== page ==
1/3 (One Third)
Based upon Dante's Inferno, 1/3 is a timeless fable of redemption, a gritty, streetwise contemporary thriller, and a poetic meditation on urban alienation. In his feature debut, director and co-writer Yong-man Kim ("Mr. Kim" of New York City's Kim's Video chain - the legendary and influential counter-culture cinema resource acknowledged by Quentin Tarantino in "Kill Bill") shows a masterful ability to poetically detail the private lives of city-dwelling loners while mapping the spiritual abyss of the human soul. Within the cloister of a Lower East Side tenement apartment, Chris, a young Buddhist monk, lives an intentionally solitary and ascetic life. By day, Chris makes a meager living sketching charcoal portraits for tourists in Washington Square Park. By night, he cleanses himself of physical and emotional needs through routine, self- denial, and meditation. But when the monk accidentally discovers that he can see into his pretty high school student neighbor's apartment, he gets an unblinking view of un-fulfillable human desire at its most perverse. Lotusia, the object of his attention, is not the innocent she appears to be. Night after night, she works as a teen prostitute and numbly endures obscene physical cruelty and sexual humiliation at the hands of her clients. With Chris as her sole witness, Lotusia's degradations grow more intense and her efforts to free herself from a lifelong chain of cruelty grow increasingly desperate. As Chris' fascination threatens to become obsession, the young monk crosses the boundaries of his own personal purgatory to confront and experience the pain that presages wisdom.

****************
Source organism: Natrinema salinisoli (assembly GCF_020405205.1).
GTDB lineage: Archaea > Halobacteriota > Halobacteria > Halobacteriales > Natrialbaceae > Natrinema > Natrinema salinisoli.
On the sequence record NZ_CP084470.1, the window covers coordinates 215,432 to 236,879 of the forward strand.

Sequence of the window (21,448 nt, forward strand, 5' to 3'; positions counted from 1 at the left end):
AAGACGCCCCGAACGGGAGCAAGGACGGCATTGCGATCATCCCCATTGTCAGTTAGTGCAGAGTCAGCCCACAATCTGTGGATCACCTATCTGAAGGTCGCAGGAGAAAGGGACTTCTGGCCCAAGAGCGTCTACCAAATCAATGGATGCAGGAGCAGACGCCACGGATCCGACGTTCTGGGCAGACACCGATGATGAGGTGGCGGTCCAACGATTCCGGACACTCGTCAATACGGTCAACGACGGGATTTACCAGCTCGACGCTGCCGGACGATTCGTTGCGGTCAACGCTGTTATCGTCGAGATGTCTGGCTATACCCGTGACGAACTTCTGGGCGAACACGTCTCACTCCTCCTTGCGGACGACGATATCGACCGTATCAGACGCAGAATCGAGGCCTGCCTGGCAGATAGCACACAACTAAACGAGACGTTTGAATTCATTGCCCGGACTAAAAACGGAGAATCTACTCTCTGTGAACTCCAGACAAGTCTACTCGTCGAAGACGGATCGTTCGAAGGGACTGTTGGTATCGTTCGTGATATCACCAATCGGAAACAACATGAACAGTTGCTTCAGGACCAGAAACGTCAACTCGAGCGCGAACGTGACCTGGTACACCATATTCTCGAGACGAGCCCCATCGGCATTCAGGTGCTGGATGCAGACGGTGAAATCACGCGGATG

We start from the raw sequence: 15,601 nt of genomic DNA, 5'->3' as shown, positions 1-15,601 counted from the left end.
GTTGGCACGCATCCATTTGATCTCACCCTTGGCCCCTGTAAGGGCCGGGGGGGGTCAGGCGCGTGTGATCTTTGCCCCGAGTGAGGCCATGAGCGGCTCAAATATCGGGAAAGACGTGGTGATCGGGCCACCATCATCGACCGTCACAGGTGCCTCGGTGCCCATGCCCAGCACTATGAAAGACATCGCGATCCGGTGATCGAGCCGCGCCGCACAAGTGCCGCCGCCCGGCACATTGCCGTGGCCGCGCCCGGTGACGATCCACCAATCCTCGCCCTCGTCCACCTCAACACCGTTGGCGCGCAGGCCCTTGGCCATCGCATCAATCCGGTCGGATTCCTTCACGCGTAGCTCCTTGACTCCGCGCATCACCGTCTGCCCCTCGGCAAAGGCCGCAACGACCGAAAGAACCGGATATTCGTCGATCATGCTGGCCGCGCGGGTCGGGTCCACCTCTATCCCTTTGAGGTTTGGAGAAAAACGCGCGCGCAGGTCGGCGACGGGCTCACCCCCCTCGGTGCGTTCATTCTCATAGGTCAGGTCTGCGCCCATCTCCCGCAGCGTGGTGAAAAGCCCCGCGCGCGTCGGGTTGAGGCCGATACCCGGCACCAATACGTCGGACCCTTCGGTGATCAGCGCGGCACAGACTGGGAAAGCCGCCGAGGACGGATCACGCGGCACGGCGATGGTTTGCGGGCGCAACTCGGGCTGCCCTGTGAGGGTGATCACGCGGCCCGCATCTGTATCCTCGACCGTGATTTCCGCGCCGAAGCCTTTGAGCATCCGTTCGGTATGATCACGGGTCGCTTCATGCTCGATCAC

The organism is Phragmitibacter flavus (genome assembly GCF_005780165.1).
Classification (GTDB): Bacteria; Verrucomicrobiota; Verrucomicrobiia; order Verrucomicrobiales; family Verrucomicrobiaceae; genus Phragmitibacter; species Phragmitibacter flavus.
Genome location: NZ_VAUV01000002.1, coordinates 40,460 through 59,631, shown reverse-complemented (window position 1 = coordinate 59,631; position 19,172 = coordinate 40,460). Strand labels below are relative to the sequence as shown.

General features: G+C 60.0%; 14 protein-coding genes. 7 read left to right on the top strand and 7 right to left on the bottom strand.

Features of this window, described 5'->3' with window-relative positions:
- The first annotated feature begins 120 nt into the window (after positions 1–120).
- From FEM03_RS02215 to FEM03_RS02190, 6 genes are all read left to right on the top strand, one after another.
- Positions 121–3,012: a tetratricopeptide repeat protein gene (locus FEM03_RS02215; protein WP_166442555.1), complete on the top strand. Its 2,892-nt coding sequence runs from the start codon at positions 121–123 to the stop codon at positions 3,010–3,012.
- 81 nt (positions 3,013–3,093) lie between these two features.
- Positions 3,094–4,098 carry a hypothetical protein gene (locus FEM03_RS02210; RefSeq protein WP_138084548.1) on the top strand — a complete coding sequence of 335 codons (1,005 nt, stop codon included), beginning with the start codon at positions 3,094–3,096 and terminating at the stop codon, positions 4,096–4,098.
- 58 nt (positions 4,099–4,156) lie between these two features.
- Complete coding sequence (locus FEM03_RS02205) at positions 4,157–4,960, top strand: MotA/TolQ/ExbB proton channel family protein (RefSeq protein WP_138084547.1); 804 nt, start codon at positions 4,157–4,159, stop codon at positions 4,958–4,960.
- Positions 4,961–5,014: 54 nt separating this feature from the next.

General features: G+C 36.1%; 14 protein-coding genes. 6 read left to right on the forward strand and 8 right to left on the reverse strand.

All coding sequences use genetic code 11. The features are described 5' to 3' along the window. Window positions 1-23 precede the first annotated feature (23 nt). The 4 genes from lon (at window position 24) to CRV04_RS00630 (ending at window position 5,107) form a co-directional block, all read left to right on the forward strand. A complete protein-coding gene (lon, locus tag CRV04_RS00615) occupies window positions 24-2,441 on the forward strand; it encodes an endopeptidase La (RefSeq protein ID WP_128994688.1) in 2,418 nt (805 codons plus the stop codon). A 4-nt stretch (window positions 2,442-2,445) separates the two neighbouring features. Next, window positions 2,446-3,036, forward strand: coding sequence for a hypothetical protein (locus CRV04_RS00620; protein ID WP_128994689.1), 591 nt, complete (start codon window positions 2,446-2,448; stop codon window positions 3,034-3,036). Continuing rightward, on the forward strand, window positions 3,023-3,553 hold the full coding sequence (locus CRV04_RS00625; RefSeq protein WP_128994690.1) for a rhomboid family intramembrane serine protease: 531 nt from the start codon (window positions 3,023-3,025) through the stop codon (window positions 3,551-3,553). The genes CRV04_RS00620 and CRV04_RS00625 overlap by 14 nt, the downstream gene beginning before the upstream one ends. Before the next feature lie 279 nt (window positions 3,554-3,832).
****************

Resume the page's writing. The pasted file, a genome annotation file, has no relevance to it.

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Top customer reviews
The Buddhist monk is to cut the chains from life so he can achieve nirvana and enlightenment here on earth and elsewhere, breaking from the karmic circle. But Chris' observation of Lotusia's sexual acting out and suffering becomes subjective and empathetic. While he doesn't say he wants to save her from herself, the plot drives us there with him as he seems to come to that sudden enlightenment of intense compassion for others driven by worry about their mortal well-being. That isn't very enlightened, perhaps, but it is surely of the Buddha, who stayed behind after achieving Nirvana because he said when any one being has not achieved enlightenment, it is as if no one has.
Screenplay by Yongman Kim and Ed Moran. Directed by Youngman Kim. With Ivo Velon and Diane Gitelmam. Distributed by Kino International. Original Music by Dominick Mack and Ed Moran.